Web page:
Two particles behave identically and instantaneously though separated by great space and with no force passing between them. How? Award-winning Scientific American contributing editor Musser (The Complete Idiot's Guide to String Theory, 2008) probes the riddle.Read full book review >
BIOGRAPHY & MEMOIR
Released: Nov. 3, 2015

"One of the most absorbing and empowering science histories to hit the shelves in recent years."
One of the world's most renowned and forward-thinking oncologists recounts 35 years of cancer research and tells us why we should be optimistic about the future. Read full book review >
SCIENCE & TECHNOLOGY
Released: Nov. 3, 2015

"A scintillating popular account of the interplay between mathematical physics and astronomical observations."
Levenson (Science Writing/MIT; Newton and the Counterfeiter: The Unknown Detective Career of the World's Greatest Scientist, 2009, etc.) connects Albert Einstein's theory of general relativity to Isaac Newton's Mathematical Principles of Natural Philosophy. In their day, each provided "a radical new picture of gravity" that ultimately depended on astronomical confirmation.Read full book review >
THE PLANET REMADE by Oliver Morton
CURRENT AFFAIRS
Released: Nov. 3, 2015

"An important account of cutting-edge research that will fascinate serious readers and demand the attention of policymakers."
Economist briefings editor Morton (Eating the Sun: How Plants Power the Planet, 2008, etc.) offers a calm, rational discussion of deliberate technological interventions to cool the planet's climate system.Read full book review >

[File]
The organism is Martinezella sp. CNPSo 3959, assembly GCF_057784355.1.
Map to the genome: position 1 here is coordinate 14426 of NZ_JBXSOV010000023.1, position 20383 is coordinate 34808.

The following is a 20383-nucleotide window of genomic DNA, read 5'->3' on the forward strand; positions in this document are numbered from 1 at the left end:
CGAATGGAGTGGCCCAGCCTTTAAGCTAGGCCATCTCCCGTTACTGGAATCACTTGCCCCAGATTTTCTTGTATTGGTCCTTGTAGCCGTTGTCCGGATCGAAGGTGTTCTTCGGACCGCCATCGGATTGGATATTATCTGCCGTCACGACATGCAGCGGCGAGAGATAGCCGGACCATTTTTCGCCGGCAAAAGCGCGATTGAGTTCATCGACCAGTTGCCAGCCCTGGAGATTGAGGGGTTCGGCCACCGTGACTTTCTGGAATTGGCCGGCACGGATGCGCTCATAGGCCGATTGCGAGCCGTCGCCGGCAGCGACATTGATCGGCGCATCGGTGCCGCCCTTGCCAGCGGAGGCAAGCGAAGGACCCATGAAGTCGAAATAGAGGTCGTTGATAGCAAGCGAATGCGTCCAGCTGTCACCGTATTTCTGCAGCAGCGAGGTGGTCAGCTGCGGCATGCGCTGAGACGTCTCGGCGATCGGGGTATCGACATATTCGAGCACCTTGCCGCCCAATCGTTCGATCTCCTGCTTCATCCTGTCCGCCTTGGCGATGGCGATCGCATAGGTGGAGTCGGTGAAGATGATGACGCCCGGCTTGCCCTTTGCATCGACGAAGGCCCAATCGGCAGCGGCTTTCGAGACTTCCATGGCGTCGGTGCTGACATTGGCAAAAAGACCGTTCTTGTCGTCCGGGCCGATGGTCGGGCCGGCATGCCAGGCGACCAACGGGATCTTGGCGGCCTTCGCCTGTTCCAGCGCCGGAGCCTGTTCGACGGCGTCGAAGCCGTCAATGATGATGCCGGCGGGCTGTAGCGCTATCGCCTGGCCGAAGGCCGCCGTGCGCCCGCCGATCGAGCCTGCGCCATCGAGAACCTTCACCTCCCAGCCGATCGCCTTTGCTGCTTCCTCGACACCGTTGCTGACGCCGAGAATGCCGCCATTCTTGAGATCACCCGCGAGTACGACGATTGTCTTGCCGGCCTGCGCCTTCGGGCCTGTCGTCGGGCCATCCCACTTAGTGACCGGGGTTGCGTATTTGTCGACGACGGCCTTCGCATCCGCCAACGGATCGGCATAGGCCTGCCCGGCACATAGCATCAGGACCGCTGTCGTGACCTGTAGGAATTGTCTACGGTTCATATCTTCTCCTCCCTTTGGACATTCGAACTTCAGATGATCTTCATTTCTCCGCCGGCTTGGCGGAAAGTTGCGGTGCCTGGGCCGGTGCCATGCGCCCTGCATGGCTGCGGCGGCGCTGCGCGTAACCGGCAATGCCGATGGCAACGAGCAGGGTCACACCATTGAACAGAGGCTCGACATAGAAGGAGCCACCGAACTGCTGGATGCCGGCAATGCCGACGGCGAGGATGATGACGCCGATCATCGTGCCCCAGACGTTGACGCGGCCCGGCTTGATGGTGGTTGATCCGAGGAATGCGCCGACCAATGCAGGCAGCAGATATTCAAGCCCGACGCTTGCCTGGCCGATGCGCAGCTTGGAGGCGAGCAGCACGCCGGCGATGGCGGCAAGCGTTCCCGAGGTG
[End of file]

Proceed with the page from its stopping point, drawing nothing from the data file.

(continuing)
SCIENCE & TECHNOLOGY
Released: Oct. 27, 2015

"A top-notch science book from a leading researcher."
Randall (Theoretical Particle Physics and Cosmology/Harvard Univ.; Knocking on Heaven's Door: How Physics and Scientific Thinking Illuminate the Universe and the Modern World, 2011, etc.) explores the causes of the fifth major extinction event, which occurred 66 million years ago and wiped out terrestrial dinosaurs and three-quarters of all other species living on Earth.Read full book review >
Kirkus Interview
Michael Eric Dyson
February 2, 2016

In Michael Eric Dyson’s rich and nuanced book new book, The Black Presidency: Barack Obama and the Politics of Race in America, Dyson writes with passion and understanding about Barack Obama’s “sad and disappointing” performance regarding race and black concerns in his two terms in office. While race has defined his tenure, Obama has been “reluctant to take charge” and speak out candidly about the nation’s racial woes, determined to remain “not a black leader but a leader who is black.” Dyson cogently examines Obama’s speeches and statements on race, from his first presidential campaign through recent events—e.g., the Ferguson riots and the eulogy for the Rev. Clementa Pinckney in Charleston—noting that the president is careful not to raise the ire of whites and often chastises blacks for their moral failings. At his best, he spoke with “special urgency for black Americans” during the Ferguson crisis and was “at his blackest,” breaking free of constraints, in his “Amazing Grace” Charleston eulogy. Dyson writes here as a realistic, sometimes-angry supporter of the president. View video >